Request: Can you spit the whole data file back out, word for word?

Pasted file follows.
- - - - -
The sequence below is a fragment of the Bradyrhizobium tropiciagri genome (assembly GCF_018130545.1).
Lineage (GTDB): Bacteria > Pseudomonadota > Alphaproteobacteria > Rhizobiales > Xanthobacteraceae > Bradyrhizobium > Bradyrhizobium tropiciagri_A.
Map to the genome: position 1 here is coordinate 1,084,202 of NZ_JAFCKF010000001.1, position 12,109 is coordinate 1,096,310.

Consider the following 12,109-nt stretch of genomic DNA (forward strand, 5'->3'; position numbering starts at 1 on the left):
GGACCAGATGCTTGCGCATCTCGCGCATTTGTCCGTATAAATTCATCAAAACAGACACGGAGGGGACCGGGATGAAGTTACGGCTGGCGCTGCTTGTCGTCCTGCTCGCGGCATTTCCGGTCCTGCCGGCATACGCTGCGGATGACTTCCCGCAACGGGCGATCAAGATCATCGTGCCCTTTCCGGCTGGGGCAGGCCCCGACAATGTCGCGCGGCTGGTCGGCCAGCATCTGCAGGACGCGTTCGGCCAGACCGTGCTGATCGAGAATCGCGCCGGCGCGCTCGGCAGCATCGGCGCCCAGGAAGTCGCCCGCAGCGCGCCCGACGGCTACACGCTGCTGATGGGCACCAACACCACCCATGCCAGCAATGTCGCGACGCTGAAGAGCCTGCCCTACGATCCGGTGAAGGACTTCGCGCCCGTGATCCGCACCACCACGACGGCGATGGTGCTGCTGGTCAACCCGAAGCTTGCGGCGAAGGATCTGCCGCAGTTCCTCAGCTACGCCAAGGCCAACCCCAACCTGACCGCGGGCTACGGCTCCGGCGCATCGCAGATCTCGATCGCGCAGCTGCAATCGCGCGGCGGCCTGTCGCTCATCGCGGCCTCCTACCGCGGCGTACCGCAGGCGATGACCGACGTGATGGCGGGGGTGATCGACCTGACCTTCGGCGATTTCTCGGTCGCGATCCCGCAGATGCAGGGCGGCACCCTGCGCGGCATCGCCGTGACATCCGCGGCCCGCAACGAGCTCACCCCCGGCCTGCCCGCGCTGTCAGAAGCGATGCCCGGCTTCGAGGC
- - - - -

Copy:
The sequence below is a fragment of the Bradyrhizobium tropiciagri genome (assembly GCF_018130545.1).
Lineage (GTDB): Bacteria > Pseudomonadota > Alphaproteobacteria > Rhizobiales > Xanthobacteraceae > Bradyrhizobium > Bradyrhizobium tropiciagri_A.
Map to the genome: position 1 here is coordinate 1,084,202 of NZ_JAFCKF010000001.1, position 12,109 is coordinate 1,096,310.

Consider the following 12,109-nt stretch of genomic DNA (forward strand, 5'->3'; position numbering starts at 1 on the left):
GGACCAGATGCTTGCGCATCTCGCGCATTTGTCCGTATAAATTCATCAAAACAGACACGGAGGGGACCGGGATGAAGTTACGGCTGGCGCTGCTTGTCGTCCTGCTCGCGGCATTTCCGGTCCTGCCGGCATACGCTGCGGATGACTTCCCGCAACGGGCGATCAAGATCATCGTGCCCTTTCCGGCTGGGGCAGGCCCCGACAATGTCGCGCGGCTGGTCGGCCAGCATCTGCAGGACGCGTTCGGCCAGACCGTGCTGATCGAGAATCGCGCCGGCGCGCTCGGCAGCATCGGCGCCCAGGAAGTCGCCCGCAGCGCGCCCGACGGCTACACGCTGCTGATGGGCACCAACACCACCCATGCCAGCAATGTCGCGACGCTGAAGAGCCTGCCCTACGATCCGGTGAAGGACTTCGCGCCCGTGATCCGCACCACCACGACGGCGATGGTGCTGCTGGTCAACCCGAAGCTTGCGGCGAAGGATCTGCCGCAGTTCCTCAGCTACGCCAAGGCCAACCCCAACCTGACCGCGGGCTACGGCTCCGGCGCATCGCAGATCTCGATCGCGCAGCTGCAATCGCGCGGCGGCCTGTCGCTCATCGCGGCCTCCTACCGCGGCGTACCGCAGGCGATGACCGACGTGATGGCGGGGGTGATCGACCTGACCTTCGGCGATTTCTCGGTCGCGATCCCGCAGATGCAGGGCGGCACCCTGCGCGGCATCGCCGTGACATCCGCGGCCCGCAACGAGCTCACCCCCGGCCTGCCCGCGCTGTCAGAAGCGATGCCCGGCTTCGAGGC